His­tor­i­cal Jing­gang re­stores it­self to for­mer glory

China Daily (Hong Kong) - - CHANGSHA SPECIAL - By ZHUAN TI

The once for­got­ten an­cient town of Jing­gang in Chang­sha, cap­i­tal of Hu­nan prov­ince, has been re­ju­ve­nated through tourism since its de­vel­op­ment plan was com­pleted in 2008.

The town is still ex­pect­ing more up­grades after the com­ple­tion of a three-year ac­tion plan for 2016-18 to de­velop the re­gion in the north­ern sec­tion of Chang­sha’s Xiang jiang River area.

Jing­gang is lo­cated on the west bank of the Xiang jiang River. Built on the fer­til­ized soil of the river delta, the town has been a home for hu­man civ­i­liza­tion since the Ne­olithic Era.

It also ser ved as an im­por­tant mil­i­tary strong­hold back in an­cient times.

Ben­e­fit­ing from the wa­ter way and pro­duc­tive land, Jing­gang used to be one of the three most pros­per- ous towns, and one of four ma­jor rice marke ts, in Cen­tral China’s Hu­nan prov­ince.

The de­cline of wa­ter­way trans­porta­tion meant an end to the pros­per­ous age. After busi­ness de­clined, the young gen­er­a­tion moved to big­ger cities for more op­por­tu­ni­ties, leav­ing the once flour­ish­ing town of Jing­gang a largely for­got­ten and empty place.

In 2008, the lo­cal govern­ment de­cided to re­vive the town by har­ness­ing its rich tourism po­ten­tial while care­fully pro­tect­ing its her­itage.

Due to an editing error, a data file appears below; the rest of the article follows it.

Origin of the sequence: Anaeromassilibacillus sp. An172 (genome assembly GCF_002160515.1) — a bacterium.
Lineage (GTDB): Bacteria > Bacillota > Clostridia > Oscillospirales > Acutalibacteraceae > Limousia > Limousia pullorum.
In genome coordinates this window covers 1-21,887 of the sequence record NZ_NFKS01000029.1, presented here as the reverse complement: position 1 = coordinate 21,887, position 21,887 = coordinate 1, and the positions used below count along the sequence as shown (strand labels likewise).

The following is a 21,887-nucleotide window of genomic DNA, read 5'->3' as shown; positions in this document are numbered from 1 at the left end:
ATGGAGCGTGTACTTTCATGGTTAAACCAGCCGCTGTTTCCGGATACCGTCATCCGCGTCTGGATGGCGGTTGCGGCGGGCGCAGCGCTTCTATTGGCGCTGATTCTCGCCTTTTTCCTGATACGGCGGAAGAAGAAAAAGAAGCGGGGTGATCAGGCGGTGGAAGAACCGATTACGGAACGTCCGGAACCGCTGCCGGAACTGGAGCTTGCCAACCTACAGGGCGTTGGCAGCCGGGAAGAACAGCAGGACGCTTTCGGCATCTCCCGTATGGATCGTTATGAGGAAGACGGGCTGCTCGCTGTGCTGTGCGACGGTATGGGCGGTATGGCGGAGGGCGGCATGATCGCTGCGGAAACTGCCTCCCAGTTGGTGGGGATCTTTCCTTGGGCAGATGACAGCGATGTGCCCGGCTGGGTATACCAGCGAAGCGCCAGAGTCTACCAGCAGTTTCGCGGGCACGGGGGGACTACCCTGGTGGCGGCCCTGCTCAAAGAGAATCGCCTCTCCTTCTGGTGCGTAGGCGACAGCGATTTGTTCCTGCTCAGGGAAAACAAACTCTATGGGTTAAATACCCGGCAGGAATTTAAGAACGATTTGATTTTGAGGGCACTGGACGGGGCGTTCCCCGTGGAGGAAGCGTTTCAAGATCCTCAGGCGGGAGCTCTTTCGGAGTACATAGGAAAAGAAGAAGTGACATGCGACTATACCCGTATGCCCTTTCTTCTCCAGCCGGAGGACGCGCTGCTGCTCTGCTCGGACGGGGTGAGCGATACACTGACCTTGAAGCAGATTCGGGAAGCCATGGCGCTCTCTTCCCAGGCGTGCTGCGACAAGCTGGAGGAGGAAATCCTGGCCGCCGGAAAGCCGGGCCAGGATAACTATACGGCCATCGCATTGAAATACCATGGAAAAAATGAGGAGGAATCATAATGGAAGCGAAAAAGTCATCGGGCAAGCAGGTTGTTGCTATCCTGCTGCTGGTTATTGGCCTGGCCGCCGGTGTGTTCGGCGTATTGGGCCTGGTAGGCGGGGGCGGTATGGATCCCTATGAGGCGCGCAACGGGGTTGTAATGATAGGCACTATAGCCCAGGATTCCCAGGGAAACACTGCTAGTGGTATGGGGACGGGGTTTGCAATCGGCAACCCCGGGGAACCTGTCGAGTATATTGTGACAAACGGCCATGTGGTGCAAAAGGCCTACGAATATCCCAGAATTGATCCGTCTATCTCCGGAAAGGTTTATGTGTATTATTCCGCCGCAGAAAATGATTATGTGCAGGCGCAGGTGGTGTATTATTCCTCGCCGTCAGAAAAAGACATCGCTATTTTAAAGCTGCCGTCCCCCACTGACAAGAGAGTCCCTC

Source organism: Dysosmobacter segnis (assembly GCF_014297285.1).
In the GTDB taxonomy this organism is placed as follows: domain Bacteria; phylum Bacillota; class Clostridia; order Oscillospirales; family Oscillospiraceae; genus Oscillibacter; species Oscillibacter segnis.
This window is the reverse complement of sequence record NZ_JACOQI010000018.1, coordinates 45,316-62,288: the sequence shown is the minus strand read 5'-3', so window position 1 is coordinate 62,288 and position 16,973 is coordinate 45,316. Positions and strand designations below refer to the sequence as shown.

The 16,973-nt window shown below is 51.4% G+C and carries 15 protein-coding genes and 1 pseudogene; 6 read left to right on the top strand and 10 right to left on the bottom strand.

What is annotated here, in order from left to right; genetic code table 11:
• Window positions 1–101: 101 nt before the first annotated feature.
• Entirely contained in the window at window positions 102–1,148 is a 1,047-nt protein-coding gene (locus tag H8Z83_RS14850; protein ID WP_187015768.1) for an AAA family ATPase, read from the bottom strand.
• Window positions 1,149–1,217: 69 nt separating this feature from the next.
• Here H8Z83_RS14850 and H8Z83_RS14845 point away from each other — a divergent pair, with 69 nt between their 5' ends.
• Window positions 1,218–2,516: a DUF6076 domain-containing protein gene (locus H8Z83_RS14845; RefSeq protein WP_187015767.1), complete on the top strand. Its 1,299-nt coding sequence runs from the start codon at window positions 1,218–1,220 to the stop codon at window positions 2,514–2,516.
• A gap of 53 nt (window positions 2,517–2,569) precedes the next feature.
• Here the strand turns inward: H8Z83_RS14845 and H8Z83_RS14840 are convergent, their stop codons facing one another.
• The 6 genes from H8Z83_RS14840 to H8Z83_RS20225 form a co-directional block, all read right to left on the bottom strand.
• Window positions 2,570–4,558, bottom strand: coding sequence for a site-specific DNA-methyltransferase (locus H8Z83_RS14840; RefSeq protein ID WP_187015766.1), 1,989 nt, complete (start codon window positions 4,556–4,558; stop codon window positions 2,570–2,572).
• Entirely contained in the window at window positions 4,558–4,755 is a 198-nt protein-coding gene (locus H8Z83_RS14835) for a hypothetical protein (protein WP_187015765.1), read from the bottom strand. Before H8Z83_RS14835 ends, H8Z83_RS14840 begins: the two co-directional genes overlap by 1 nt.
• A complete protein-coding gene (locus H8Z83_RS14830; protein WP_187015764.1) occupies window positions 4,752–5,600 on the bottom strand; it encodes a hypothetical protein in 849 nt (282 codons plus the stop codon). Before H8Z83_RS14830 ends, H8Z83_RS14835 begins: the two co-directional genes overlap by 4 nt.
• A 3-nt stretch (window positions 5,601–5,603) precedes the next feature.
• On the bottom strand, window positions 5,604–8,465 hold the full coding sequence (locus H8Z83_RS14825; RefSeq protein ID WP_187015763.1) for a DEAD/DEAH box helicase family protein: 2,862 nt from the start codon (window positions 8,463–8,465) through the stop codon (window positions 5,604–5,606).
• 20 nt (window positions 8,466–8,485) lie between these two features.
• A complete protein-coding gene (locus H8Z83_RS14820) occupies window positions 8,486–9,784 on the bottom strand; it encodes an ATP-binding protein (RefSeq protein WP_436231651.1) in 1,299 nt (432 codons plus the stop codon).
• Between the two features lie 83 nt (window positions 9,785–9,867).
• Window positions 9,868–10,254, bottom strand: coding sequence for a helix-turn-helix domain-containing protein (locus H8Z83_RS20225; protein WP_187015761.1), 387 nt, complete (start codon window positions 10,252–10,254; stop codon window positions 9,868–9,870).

T he de­cayed his­tor­i­cal pawn­shops, black­smiths and phar­ma­cies were re­fur­bished to re­sem­ble their ap­pear­ance hun­dreds of years ago. Of­fi­cers also en­cour­aged res­i­dents to en­gage in the tourism busi­ness by sell­ing lo­cal snacks and folk hand­i­crafts.

The ef­forts soon paid off. The t o w n o f Ji n g g a n g w a s r a t e d a s one of the Fa­mous His­tor­i­cal and Cul­tural Cities of China in 2009, and a na­tional 4A tourism re­gion in 2011. The town has again flour- ished, mean­ing more prof­its for lo­cal res­i­dents.

“In the peak sea­son I can sell 200 to 300 bowls of rice wine at five yuan ($0.73) each, more than 1,000 yuan a day,” said Dai Yin­fang , a lo­cal rice wine brew­ery shop owner.

Jiang Tong­wan, an em­broi­dery shop owner, has wit­nessed the evo­lu­tion of Jing­gang’s come­back.

He rented a shop for 1,000 yuan monthly in 2013, and says busi­ness has been bet­ter and bet­ter each year. Now the shop brings in more than 200,000 yuan in an­nual rev­enue.

To meet the de­mands of the soar­ing vol­ume of tourists, Jing­gang town has cre­ated a num­ber of new tourism at­trac tions and e vents, such as a folk cul­ture theater fea­tur­ing an­cient bat­tles, a food fes­ti­val and out­door tra­di­tional per­for­mances.

In 2015, Jing­gang at­tracted 1.6 mil­lion vis­i­tors. This year has seen a dra­matic in­crease. Dur­ing the golden week of the na­tional hol­i­day alone, the town hosted more than 275,100 tourists.

PRO­VIDED TO CHINA DAILY

Jing­gang an­cient town’s Bayuan­tang tra­di­tional theater stages lo­cal opera per­for­mances.

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